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Pakistan, as expected, has escaped being blacklisted by FATF but this is not a defeat for India. New Delhi’s efforts have ensured strong and sustained pressure on Islamabad to stop supporting terrorists. It should continue through the next FATF February deadline and beyond to keep Pakistan on a tight leash.

NRC coordinator Hajela’s transfer due to ‘threat to life’ shows how process got vitiated

NRC coordinator Prateek Hajela’s transfer out of Assam due to a ‘threat to his life’ shows how messy the final list has become. The process — meant to assuage the fears of indigenous Assamese — got deeply vitiated. But Hajela must be commended for keeping the NRC process professional and apolitical.

Modi govt probing e-commerce firms for festive discount sales is blatantly anti-consumer

Modi government is wrong to attack e-commerce companies for discount sales in festival season in the name of predatory pricing. This is blatantly anti-consumer. It harks back to the dark years of administered prices and controls. It’s a sign of self-destructive mercantilism, and will set reform process back yet again.

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6 Comments Share Your Views

6 COMMENTS

  1. How does even a question arise about whether it is a defeat? It’s a victory no matter how you look at it. Pakistan needs three countries to prevent being blacklisted and so it remains grey listed. That’s where it will remain for a long time and pay the economic price for it.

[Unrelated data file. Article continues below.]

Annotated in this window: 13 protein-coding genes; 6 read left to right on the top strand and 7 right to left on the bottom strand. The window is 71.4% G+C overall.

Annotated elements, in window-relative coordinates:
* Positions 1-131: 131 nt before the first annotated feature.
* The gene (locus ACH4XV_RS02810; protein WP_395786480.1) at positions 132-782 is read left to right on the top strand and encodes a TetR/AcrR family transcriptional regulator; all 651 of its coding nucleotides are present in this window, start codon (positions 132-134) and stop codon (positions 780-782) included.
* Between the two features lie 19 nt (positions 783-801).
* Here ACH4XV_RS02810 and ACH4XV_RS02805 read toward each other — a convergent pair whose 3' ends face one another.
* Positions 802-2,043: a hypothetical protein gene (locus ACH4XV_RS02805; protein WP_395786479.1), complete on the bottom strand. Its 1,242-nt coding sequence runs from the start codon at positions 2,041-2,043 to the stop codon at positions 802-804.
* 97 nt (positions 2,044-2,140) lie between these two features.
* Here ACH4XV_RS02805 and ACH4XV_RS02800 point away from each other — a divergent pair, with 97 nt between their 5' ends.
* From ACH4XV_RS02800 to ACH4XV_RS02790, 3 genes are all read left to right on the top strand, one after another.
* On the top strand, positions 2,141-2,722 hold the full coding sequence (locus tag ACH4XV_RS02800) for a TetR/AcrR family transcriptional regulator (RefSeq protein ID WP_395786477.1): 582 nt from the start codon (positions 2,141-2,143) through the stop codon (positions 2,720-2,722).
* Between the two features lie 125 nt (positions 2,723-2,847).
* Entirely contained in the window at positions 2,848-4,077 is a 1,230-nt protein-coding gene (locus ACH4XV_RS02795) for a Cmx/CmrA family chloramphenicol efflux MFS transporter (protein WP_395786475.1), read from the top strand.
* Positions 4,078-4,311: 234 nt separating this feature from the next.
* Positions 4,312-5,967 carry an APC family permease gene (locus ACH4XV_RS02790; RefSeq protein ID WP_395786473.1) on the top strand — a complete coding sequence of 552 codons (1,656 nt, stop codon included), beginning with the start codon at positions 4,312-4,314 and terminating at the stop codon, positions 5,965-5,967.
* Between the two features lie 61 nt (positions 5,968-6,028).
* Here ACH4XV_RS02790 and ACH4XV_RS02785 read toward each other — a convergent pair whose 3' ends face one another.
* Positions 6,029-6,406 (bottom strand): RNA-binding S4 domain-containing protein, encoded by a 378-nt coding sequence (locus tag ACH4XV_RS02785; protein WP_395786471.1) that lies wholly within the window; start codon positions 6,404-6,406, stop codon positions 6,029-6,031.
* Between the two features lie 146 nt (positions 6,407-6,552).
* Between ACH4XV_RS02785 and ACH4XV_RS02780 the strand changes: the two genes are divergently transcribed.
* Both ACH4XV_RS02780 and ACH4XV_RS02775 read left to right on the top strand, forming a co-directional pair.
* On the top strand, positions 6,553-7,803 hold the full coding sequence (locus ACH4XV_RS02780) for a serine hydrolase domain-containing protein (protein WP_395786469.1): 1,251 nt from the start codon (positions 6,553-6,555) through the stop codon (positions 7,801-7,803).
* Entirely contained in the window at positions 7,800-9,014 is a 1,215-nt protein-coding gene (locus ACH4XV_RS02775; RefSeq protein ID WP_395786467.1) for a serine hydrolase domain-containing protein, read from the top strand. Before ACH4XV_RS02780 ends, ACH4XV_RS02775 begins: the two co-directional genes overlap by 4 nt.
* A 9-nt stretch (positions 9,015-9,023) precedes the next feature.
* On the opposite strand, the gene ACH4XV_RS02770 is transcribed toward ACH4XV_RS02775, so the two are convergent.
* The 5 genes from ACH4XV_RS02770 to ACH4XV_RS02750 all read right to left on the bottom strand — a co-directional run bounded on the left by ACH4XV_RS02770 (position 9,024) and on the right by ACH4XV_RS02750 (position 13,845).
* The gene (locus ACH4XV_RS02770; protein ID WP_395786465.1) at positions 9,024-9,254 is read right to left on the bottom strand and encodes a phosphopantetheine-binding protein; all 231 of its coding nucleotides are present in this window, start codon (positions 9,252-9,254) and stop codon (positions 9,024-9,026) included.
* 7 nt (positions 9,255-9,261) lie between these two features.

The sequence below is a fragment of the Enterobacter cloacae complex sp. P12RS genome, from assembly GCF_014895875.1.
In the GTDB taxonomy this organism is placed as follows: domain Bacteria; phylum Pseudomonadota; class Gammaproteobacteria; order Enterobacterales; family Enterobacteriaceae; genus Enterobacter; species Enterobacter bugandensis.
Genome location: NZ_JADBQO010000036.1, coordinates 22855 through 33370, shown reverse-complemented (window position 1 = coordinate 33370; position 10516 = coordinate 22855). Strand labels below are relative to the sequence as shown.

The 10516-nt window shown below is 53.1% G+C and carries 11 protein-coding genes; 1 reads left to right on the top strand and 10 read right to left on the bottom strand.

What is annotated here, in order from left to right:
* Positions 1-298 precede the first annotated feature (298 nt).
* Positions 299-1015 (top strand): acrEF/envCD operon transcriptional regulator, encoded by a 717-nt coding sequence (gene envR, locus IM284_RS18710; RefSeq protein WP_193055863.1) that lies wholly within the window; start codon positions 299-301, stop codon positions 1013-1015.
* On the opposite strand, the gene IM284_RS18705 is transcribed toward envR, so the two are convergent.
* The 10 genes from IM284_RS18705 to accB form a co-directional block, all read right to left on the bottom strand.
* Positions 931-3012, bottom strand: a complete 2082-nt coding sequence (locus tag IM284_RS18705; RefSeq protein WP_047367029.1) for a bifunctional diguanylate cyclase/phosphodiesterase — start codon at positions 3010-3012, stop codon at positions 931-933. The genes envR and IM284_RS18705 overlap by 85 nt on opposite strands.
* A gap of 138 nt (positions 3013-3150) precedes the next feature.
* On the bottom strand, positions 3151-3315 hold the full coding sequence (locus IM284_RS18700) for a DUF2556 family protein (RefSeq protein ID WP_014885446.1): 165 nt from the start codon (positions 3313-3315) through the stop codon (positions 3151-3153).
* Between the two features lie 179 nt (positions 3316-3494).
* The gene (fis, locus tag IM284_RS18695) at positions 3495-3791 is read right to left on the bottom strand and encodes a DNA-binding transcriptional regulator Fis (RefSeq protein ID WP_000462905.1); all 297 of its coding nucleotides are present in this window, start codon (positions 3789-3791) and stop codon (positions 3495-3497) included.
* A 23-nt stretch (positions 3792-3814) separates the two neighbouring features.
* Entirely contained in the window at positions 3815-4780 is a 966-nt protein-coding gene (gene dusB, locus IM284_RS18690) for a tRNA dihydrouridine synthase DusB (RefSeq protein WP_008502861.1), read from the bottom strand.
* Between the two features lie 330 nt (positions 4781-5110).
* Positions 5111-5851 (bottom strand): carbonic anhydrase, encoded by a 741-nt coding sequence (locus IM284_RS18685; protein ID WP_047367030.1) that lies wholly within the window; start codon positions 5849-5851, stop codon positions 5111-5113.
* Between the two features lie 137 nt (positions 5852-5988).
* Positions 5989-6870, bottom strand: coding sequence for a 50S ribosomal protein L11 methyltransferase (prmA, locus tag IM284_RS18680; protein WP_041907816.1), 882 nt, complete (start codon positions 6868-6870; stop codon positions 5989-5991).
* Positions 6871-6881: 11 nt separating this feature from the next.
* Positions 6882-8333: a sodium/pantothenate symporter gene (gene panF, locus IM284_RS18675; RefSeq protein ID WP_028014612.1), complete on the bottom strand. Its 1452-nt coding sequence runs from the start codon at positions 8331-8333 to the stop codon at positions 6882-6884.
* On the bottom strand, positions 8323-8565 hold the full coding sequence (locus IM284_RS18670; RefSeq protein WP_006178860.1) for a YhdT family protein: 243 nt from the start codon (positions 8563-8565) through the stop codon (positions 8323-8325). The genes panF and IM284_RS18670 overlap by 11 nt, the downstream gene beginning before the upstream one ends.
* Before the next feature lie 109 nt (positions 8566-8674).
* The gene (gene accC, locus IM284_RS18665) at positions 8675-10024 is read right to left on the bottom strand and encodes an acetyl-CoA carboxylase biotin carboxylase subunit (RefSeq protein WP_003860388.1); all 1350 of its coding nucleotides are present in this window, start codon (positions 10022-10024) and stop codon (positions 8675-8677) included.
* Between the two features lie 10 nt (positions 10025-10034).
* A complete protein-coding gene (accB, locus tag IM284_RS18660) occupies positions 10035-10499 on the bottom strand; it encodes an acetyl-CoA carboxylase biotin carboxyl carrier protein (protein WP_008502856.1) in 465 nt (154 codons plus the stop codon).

• Actually Pakistan has never been made to pay for its deviant behaviour. Imagine if Osama was found in Iran. Those who think Pakistan can be taught moderation have no understanding of strategic issues, and no sense of history. They are foolishly sentimental, and suffer from biased sensibilities, while conveniently forgetting 26/11.

      • Pakistan has never paid a price commensurate to the crimes. However, that doesn’t mean that they haven’t paid any price. The greatest genocide of the 20th century after WW2 remains unpunished. They did loose half the country in that process. After the partition, some of the most prosperous areas of India went to Pakistan and, as a result, the per-capita income of Pakistan was far higher. Today they lag far behind India in per-capita and the gap continues to increase. They are also bankrupt and have to go begging every year. We all need to keep a perspective. Yes, Pakistan has not been punished like Nazis were but that doesn’t mean that they haven’t paid a price.

  2. Pakistan needs to become – and be viewed by the rest of the world – as a responsible nation state, working diligently to improve the lives of its 213 million citizens, amongst the poorest in the world. The CPEC offers it a chance to move to a higher economic plane. It can earn credit and goodwill for contributing to enduring peace in Afghanistan. Perhaps help reduce tensions between Saudi Arabia and Iran. Placing it on the black list helps no one. Countries that wish it well should help secure moderation in its behaviour. An effort could be made to revive SAARC, create a more productive regional grouping.

  3. An earlier intervention against the e commerce giants strained relations with the United States, may have been one of the triggers for withdrawal of USP benefits. One understands sympathy for small retailers. However, blunt government intervention will run counter to efforts make India a favoured destination for global businesses.

  4. Very difficult to judge what the NRC exercise will achieve in Assam. The only thing that can be said with certainty is that it should not be replicated nationwide. That would unsettle social harmony at a time when the country will need to deal constructively with whatever emerges from the Ayodhya verdict.

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